The casino industry in Canada has exploded in recent years, and if it doesn’t seem that way to you then you have not been online enough, my friend.
Yes, it is the iGaming market that is doing so well since gaming developers like Playson and online casino operators like Kings Media Limited have been granted licence to do business in Ontario by the Alcohol and Gaming Commission of Ontario (AGCO).
But only after lengthy and overdue efforts to meet Canada’s high regulatory standards of course. And such standards are certainly no waste of time either – AGCO and friends test games for rigging and business practices for, well, dodginess… all to ensure quality and integrity for bettors.
Well, that is what both Canadian and American regulatory bodies do, although Canadians take things a step further by outlawing any organisation that is not charitable with its profits. Hence all the ‘lottery schemes’ you have likely come across, and indeed echoing the Ontario Lottery and Gambling Corporation which dished out licences that are far less stringent and is now being forced by the government to share its empire, lest it crumble. It was announced in 2019 that the government would be dismantling the licensing framework of OLGC.
The new transitions extend to the familiar too: only a week or so ago Sports Interaction and its books joined the regulated iGaming market from the Mohawk council of Kahnawake to AGCO. Just two weeks ago 888-owned company William Hill announced that it will suspend all operations and activities in Ontario until it gets its license from the AGCO, taking no new registrations.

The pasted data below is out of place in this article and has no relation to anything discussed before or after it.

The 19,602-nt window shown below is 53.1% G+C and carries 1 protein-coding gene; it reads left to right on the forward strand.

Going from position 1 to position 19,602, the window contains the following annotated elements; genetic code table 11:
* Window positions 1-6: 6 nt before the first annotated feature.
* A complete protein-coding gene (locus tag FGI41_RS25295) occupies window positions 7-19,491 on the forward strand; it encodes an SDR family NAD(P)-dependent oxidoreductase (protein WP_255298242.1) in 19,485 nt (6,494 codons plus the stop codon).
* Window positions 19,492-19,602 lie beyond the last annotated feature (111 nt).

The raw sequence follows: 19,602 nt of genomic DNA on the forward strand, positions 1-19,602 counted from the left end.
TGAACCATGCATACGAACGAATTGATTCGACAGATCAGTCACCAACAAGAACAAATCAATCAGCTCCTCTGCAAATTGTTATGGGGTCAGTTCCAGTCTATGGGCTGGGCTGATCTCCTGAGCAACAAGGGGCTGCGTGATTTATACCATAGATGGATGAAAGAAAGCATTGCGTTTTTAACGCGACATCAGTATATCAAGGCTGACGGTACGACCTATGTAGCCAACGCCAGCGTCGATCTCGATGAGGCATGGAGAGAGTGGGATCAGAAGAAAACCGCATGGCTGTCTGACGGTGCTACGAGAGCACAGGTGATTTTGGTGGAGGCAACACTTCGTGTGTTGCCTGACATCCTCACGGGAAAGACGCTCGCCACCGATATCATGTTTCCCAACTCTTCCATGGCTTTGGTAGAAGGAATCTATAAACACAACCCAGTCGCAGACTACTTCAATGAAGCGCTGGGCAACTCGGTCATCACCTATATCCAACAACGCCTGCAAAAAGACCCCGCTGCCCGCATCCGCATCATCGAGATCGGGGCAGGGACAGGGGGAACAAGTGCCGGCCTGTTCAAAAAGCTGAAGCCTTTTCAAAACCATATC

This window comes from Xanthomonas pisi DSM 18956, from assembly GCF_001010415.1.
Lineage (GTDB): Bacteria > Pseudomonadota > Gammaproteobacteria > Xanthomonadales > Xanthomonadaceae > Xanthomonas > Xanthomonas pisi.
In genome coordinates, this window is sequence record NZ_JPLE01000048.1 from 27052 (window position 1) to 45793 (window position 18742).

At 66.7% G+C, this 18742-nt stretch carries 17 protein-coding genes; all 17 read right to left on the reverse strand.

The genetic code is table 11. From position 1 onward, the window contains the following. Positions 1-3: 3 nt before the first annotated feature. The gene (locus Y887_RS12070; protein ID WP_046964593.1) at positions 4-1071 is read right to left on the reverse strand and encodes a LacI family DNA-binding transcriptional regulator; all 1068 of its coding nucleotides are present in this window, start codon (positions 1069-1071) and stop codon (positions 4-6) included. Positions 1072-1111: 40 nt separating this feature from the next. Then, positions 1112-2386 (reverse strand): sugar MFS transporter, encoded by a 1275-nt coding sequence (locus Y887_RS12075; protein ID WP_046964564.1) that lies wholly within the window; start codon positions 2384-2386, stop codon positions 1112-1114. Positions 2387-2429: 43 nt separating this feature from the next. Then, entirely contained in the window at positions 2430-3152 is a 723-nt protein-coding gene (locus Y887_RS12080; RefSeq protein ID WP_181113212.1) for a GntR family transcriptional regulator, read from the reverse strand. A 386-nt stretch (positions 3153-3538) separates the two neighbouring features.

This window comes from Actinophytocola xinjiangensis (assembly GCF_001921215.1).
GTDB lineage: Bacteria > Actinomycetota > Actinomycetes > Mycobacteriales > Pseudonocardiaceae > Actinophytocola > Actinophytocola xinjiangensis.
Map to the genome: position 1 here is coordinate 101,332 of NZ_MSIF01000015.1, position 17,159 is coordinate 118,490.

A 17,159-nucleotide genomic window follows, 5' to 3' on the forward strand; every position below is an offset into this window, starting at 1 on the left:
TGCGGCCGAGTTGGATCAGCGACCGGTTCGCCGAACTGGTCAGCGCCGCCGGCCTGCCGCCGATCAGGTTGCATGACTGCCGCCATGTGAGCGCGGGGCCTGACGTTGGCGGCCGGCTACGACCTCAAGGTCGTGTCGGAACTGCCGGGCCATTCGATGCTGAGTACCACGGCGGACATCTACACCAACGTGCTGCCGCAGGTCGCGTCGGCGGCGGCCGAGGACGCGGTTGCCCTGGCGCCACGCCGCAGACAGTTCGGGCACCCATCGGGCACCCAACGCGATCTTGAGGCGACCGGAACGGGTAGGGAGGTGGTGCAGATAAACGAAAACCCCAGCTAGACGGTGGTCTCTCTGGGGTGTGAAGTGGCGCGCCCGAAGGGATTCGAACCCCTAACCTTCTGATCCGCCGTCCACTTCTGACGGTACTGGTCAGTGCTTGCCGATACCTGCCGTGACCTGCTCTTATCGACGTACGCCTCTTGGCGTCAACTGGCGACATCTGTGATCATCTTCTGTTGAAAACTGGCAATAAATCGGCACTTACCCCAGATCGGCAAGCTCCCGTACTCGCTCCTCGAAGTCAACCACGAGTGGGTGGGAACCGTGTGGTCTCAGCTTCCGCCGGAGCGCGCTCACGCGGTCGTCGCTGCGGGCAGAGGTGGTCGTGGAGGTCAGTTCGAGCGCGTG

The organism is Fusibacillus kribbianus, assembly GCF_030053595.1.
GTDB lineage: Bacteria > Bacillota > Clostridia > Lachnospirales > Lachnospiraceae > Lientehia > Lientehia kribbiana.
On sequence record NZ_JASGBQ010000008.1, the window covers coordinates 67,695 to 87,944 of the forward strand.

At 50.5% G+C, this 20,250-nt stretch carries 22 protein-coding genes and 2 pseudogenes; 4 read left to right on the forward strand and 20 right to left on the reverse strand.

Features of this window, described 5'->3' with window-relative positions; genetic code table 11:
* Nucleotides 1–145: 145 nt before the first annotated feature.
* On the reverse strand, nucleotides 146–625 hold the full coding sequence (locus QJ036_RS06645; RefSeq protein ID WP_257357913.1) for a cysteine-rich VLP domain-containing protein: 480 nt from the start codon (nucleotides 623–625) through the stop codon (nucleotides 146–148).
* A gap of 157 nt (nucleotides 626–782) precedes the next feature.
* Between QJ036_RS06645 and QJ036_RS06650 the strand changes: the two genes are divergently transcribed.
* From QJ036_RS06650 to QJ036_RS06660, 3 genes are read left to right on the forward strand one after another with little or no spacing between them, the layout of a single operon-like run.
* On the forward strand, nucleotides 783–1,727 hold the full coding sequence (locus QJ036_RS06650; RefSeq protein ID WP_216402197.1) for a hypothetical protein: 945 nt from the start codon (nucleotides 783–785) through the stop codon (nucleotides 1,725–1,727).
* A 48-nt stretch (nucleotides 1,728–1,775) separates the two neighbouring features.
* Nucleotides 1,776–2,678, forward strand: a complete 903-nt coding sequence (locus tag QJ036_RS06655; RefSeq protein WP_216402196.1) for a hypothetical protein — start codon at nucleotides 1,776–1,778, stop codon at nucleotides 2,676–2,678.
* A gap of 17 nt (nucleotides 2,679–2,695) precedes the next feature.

As casino-based gambling has increased in popularity in Canada, so too has financial crime (such as money laundering), hence the need for an update in regulation. Lately, now that standards are being met, it seems a dam has split, and the online casino scene has swept forth in a deluge of dollar signs and flashing colours. But to fully appreciate the winning situation in which we find ourselves, first let us take a peek at the past…
The indigenous games played with bones known as ‘Slahal’ notwithstanding, the history of Canadian Gambling is a particularly spikey one…
Back in the sixties and prior still, gambling was fully outlawed and so no one at all facilitated it… apart from outlaws. Cryptic slang encoded bets, prices were sub textually woven into the sale of groceries, wagers were placed on creatures racing in faraway lands as police refused to admit that the racketeers behind it were little more than modern folklore. European settlers had long since turned the ancient practice into a business of crime, just like the sale of alcohol in nineteen twenties America.
But then in 1970 that all began to change with the limited legalization of gambling. As times wore on to the mid-eighties, slots and sportsbooks alike became more regulated as provinces were given the power to govern the legal casinos that had started to crop up over the past fifteen years. Naturally this weakened the pinstriped villains and the dangers that came with them, both economical and physical ones. Actually, they would have worn more plain clothes so as not to draw attention to themselves!